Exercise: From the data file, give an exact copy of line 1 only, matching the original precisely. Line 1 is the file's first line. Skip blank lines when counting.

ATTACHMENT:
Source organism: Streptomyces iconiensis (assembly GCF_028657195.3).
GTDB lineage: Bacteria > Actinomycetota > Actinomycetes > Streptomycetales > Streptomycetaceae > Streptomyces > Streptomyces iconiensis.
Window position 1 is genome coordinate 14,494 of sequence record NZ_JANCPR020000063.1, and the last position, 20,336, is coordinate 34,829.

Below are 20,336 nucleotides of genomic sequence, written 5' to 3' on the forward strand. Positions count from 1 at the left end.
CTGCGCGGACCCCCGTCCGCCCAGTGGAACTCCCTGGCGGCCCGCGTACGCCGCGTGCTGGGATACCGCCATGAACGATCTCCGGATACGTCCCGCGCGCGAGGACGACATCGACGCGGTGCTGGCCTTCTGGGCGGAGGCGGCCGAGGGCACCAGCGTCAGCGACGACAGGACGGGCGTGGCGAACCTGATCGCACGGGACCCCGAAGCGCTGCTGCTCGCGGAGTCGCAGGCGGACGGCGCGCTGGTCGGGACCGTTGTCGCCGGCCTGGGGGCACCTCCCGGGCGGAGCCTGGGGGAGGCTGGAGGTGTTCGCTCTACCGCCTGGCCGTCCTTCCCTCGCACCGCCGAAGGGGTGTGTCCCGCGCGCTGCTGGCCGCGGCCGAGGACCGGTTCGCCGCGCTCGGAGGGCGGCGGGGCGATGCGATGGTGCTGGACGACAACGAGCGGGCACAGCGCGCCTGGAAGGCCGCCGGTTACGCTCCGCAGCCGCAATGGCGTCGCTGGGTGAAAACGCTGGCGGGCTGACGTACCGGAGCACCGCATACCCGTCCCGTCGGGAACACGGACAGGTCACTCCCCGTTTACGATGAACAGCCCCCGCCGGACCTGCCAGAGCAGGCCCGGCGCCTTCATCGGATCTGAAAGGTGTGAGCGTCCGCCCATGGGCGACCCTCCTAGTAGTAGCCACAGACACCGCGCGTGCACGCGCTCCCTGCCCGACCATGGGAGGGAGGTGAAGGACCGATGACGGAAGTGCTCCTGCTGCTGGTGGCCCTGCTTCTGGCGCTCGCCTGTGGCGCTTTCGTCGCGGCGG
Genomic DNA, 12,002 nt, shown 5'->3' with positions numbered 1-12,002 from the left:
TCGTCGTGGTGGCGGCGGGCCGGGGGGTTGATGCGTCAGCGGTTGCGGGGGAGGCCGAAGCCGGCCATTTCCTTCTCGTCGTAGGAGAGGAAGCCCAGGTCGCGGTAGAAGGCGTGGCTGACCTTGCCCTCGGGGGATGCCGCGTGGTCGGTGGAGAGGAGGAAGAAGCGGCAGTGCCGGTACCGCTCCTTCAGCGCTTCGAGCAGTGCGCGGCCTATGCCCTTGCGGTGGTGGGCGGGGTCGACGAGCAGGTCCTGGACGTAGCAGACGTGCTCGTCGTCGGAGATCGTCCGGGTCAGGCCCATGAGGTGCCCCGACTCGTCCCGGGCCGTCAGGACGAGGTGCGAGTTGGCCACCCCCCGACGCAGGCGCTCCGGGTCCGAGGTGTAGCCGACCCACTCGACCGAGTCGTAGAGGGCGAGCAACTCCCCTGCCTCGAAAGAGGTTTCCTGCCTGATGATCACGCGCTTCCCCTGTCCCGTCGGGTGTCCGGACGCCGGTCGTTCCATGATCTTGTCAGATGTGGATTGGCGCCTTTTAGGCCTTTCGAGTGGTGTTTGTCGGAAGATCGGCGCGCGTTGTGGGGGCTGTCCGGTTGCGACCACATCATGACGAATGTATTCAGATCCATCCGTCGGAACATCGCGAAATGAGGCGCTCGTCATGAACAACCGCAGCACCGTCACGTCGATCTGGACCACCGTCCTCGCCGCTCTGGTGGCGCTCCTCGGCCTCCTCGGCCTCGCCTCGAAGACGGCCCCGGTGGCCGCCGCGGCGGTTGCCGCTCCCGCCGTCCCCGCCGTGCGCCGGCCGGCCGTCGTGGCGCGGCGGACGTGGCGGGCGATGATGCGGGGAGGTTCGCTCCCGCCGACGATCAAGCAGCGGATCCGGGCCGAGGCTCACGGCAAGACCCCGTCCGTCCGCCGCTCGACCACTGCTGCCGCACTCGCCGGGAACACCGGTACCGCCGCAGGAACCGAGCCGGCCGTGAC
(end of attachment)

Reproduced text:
Source organism: Streptomyces iconiensis (assembly GCF_028657195.3).